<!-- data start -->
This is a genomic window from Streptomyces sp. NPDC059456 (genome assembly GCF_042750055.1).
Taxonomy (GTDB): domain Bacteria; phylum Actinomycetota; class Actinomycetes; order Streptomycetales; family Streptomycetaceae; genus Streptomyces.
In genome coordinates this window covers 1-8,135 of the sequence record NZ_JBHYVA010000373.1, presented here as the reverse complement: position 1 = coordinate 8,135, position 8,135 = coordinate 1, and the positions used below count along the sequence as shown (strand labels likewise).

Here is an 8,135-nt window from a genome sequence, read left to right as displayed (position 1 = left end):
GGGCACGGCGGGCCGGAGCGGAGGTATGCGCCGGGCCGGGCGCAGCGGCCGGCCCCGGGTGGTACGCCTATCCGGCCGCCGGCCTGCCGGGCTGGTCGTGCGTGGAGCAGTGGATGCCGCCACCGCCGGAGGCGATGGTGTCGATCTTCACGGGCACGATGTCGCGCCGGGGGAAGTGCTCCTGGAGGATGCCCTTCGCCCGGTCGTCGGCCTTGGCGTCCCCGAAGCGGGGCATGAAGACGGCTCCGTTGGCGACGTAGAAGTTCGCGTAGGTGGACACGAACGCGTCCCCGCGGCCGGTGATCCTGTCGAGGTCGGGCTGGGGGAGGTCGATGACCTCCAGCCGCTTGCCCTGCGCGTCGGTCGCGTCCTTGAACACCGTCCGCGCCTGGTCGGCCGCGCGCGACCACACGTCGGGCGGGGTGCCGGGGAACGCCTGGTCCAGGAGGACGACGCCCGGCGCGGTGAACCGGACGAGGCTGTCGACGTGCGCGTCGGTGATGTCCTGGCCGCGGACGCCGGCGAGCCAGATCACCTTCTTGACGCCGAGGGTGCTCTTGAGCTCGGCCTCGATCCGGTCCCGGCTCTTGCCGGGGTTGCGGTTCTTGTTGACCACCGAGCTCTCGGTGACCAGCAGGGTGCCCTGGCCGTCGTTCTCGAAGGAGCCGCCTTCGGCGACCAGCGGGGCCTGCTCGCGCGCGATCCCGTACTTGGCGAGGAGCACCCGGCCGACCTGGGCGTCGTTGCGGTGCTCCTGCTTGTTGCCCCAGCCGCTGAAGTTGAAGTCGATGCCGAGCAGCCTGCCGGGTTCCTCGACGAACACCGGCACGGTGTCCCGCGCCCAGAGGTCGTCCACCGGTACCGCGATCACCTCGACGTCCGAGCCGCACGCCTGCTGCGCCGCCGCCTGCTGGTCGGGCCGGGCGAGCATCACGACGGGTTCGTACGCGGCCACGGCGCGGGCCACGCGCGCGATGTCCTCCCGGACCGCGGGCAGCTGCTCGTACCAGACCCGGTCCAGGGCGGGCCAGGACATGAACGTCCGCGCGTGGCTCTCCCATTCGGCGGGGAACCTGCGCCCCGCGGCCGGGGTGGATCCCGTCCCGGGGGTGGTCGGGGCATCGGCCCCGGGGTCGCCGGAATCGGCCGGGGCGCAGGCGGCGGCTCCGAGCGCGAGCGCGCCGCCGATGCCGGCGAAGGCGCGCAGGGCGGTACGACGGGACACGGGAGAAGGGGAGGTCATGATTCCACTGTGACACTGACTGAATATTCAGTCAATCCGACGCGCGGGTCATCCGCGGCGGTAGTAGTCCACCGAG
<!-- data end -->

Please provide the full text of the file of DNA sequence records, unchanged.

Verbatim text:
This is a genomic window from Streptomyces sp. NPDC059456 (genome assembly GCF_042750055.1).
Taxonomy (GTDB): domain Bacteria; phylum Actinomycetota; class Actinomycetes; order Streptomycetales; family Streptomycetaceae; genus Streptomyces.
In genome coordinates this window covers 1-8,135 of the sequence record NZ_JBHYVA010000373.1, presented here as the reverse complement: position 1 = coordinate 8,135, position 8,135 = coordinate 1, and the positions used below count along the sequence as shown (strand labels likewise).

Here is an 8,135-nt window from a genome sequence, read left to right as displayed (position 1 = left end):
GGGCACGGCGGGCCGGAGCGGAGGTATGCGCCGGGCCGGGCGCAGCGGCCGGCCCCGGGTGGTACGCCTATCCGGCCGCCGGCCTGCCGGGCTGGTCGTGCGTGGAGCAGTGGATGCCGCCACCGCCGGAGGCGATGGTGTCGATCTTCACGGGCACGATGTCGCGCCGGGGGAAGTGCTCCTGGAGGATGCCCTTCGCCCGGTCGTCGGCCTTGGCGTCCCCGAAGCGGGGCATGAAGACGGCTCCGTTGGCGACGTAGAAGTTCGCGTAGGTGGACACGAACGCGTCCCCGCGGCCGGTGATCCTGTCGAGGTCGGGCTGGGGGAGGTCGATGACCTCCAGCCGCTTGCCCTGCGCGTCGGTCGCGTCCTTGAACACCGTCCGCGCCTGGTCGGCCGCGCGCGACCACACGTCGGGCGGGGTGCCGGGGAACGCCTGGTCCAGGAGGACGACGCCCGGCGCGGTGAACCGGACGAGGCTGTCGACGTGCGCGTCGGTGATGTCCTGGCCGCGGACGCCGGCGAGCCAGATCACCTTCTTGACGCCGAGGGTGCTCTTGAGCTCGGCCTCGATCCGGTCCCGGCTCTTGCCGGGGTTGCGGTTCTTGTTGACCACCGAGCTCTCGGTGACCAGCAGGGTGCCCTGGCCGTCGTTCTCGAAGGAGCCGCCTTCGGCGACCAGCGGGGCCTGCTCGCGCGCGATCCCGTACTTGGCGAGGAGCACCCGGCCGACCTGGGCGTCGTTGCGGTGCTCCTGCTTGTTGCCCCAGCCGCTGAAGTTGAAGTCGATGCCGAGCAGCCTGCCGGGTTCCTCGACGAACACCGGCACGGTGTCCCGCGCCCAGAGGTCGTCCACCGGTACCGCGATCACCTCGACGTCCGAGCCGCACGCCTGCTGCGCCGCCGCCTGCTGGTCGGGCCGGGCGAGCATCACGACGGGTTCGTACGCGGCCACGGCGCGGGCCACGCGCGCGATGTCCTCCCGGACCGCGGGCAGCTGCTCGTACCAGACCCGGTCCAGGGCGGGCCAGGACATGAACGTCCGCGCGTGGCTCTCCCATTCGGCGGGGAACCTGCGCCCCGCGGCCGGGGTGGATCCCGTCCCGGGGGTGGTCGGGGCATCGGCCCCGGGGTCGCCGGAATCGGCCGGGGCGCAGGCGGCGGCTCCGAGCGCGAGCGCGCCGCCGATGCCGGCGAAGGCGCGCAGGGCGGTACGACGGGACACGGGAGAAGGGGAGGTCATGATTCCACTGTGACACTGACTGAATATTCAGTCAATCCGACGCGCGGGTCATCCGCGGCGGTAGTAGTCCACCGAG